Water hazards: With its extensive coastline and numerous bodies of water, there are many water-related hazards for pets in Florida, including drowning, toxic algae blooms, and marine life like jellyfish and stingrays. And with an abundance of beaches, who can resist a nice swim on a warm sunny day? Most dogs are natural swimmers, but salt water can cause problems for even the best doggy paddlers, including salt-water poisoning and dry drowning.

By knowing the risks and having pet insurance, you can protect your pets and your wallet, helping ensure they stay healthy and happy despite the state's unpredictable conditions.

From Orlando’s theme parks to the coastal retreats of the Keys, help ensure your pet's health is protected across the state of Florida with the ASPCA® Pet Health Insurance program. Get a free pet insurance quote today.

Five Breeds That Thrive in Hot Weather (And Three That Don’t)

Dogs are adaptable companions, but some breeds can handle higher temps better than others. Breeds that do well in hot weather usually have coats that are just right for the heat (or no fur at all) and bodies built to keep cool even in high temperatures. Let's explore 5 breeds built for the hot Florida weather (and 3 who aren’t).

Chihuahua

Chihuahuas are tiny, adaptable pups that love soaking up the sun. Their thin fur and small stature don't mix well with the cold, so they're perfect for the high heat of Florida. Originating in Mexico, these little pups feel right at home when it's warm outside.

Chinese Crested

Chinese crested dogs are mostly hairless and are believed to have originated in Asia from African dogs that were hairless and used to hot temperatures. The bare skin of a Chinese crested, as well as other hairless, short-haired, or thinly-haired dogs, can easily get sunburned, so it’s important to apply a veterinarian-approved sunscreen to your dog (and yourself!)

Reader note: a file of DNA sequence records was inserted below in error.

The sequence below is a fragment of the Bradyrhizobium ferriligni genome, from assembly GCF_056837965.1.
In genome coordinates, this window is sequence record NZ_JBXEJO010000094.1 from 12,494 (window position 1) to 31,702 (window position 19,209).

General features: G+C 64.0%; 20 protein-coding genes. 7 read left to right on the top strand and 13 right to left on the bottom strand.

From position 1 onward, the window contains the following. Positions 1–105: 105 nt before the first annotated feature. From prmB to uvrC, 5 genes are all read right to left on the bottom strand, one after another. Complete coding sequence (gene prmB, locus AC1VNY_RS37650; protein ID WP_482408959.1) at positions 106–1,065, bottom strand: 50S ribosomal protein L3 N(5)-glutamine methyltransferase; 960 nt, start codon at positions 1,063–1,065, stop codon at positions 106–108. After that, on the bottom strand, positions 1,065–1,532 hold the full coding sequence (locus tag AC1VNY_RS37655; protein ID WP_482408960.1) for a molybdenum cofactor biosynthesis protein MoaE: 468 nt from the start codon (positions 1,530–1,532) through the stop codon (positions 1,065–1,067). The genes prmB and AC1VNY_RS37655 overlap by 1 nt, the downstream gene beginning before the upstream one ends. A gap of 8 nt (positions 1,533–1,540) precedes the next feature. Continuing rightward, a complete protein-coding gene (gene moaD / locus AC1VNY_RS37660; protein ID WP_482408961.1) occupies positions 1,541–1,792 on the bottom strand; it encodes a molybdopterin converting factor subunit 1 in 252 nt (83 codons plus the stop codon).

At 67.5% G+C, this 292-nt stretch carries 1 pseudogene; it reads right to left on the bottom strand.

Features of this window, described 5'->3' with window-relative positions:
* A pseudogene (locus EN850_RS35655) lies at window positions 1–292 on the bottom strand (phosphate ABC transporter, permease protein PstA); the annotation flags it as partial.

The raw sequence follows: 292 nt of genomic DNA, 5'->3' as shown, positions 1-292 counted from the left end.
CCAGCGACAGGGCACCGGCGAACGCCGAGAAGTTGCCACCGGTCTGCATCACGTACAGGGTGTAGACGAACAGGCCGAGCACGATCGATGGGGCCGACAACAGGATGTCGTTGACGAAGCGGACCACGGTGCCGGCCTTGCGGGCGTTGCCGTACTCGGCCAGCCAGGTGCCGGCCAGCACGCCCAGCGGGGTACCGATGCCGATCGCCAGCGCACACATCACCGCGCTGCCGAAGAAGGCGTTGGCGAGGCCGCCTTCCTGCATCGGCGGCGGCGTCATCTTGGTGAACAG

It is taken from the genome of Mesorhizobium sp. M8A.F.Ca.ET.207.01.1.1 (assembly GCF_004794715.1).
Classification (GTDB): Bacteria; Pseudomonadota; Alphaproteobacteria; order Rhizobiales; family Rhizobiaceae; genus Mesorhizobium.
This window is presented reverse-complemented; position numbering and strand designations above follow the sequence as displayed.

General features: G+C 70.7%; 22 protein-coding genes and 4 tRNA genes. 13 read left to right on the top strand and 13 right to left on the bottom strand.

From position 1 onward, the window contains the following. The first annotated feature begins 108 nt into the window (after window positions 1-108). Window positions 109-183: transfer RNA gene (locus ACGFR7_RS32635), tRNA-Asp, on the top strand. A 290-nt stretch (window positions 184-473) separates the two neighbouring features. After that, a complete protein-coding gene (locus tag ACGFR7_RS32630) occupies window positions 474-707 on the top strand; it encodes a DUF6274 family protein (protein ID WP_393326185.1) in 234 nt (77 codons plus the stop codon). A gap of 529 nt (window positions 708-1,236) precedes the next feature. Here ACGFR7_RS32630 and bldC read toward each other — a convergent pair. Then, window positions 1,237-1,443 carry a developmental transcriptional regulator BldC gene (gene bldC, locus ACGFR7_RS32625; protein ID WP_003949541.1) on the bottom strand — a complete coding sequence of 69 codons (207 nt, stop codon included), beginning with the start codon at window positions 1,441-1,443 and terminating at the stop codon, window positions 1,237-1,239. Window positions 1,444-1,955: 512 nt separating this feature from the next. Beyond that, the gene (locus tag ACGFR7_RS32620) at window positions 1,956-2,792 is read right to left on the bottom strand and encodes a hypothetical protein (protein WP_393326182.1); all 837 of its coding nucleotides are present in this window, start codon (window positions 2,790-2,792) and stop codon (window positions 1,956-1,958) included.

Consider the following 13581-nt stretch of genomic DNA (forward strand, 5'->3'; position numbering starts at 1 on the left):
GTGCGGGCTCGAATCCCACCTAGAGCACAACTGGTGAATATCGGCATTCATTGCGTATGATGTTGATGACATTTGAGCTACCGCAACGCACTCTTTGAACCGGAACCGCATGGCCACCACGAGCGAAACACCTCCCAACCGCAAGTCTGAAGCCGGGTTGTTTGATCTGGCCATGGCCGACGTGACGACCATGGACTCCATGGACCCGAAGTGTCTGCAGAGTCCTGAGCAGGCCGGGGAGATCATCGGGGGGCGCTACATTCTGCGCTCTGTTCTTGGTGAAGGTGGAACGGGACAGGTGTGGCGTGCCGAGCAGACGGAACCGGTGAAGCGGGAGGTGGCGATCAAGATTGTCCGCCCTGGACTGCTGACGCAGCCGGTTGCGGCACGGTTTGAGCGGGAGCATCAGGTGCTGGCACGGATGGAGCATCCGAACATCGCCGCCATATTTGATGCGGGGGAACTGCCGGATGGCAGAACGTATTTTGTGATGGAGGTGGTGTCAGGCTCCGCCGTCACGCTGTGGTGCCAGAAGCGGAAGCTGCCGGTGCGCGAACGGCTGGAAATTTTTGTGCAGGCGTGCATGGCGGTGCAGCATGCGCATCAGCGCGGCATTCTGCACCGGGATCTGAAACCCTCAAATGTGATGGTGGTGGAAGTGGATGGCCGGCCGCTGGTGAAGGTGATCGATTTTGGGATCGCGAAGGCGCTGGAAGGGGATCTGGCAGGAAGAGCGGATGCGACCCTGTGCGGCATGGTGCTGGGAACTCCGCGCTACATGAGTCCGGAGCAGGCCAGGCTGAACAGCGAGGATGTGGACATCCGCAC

Italian Greyhound

The Italian greyhound's slim build and short coat don't offer much defense against snowy and icy weather; making them better suited for warmer climates. With minimal body fat, these pups often require sweaters, jackets, and extra layers to stay cozy in the cold. They definitely thrive in sunny, warm conditions.

Dachshund

The Dachshund is known for its lively personality and adaptability, and with a sleek, short-haired coat version, they're a great pick for hot weather. They love a good snooze in the sun so much that you’ll need to monitor how long they’ve been lounging outside in the sun’s hot rays.

Great Dane

The Great Dane is a top pick among large breed dogs for hot weather. They're natural energy savers, so they won't push themselves too hard in warm temperatures. However, while they may thrive in warm climates,they are still at risk for overheating faster than smaller breeds, simply due to their large body frames. Ensure they have shady spots to cool off and never let them bask in the sun’s rays for too long.

Breeds to avoid

Although many dog breeds can adapt to different environments, canines from cold weather climates may have a more challenging time adjusting to hot weather environments. Breeds like the Siberian Husky, Alaskan Malamute, and Bernese Mountain Dog may struggle with the heat in tropical settings, so it’s best to keep them in cooler climates. Florida may not be the best place for many brachycephalic breeds as well, such as French Bulldogs, Boston Terriers, and Boxers. Brachycephalic breeds can be prone to heat-related illness simply due to their airway anatomy.

Note: Even though some breeds are more warm-weather tolerant than others, all dogs require basic safety precautions on hot days to avoid heatstroke. Never leave your dog in a hot car, always make sure your dog has access to fresh water, and don't leave your dog outside for extended periods. Finally, help protect their health (and your wallet) by enrolling them in a pet insurance plan!

*Number of veterinarians in Florida is based on internal data as of 3/10/24.

The information presented in this article is for educational and informational purposes only and does not constitute or substitute for the advice of your veterinarian.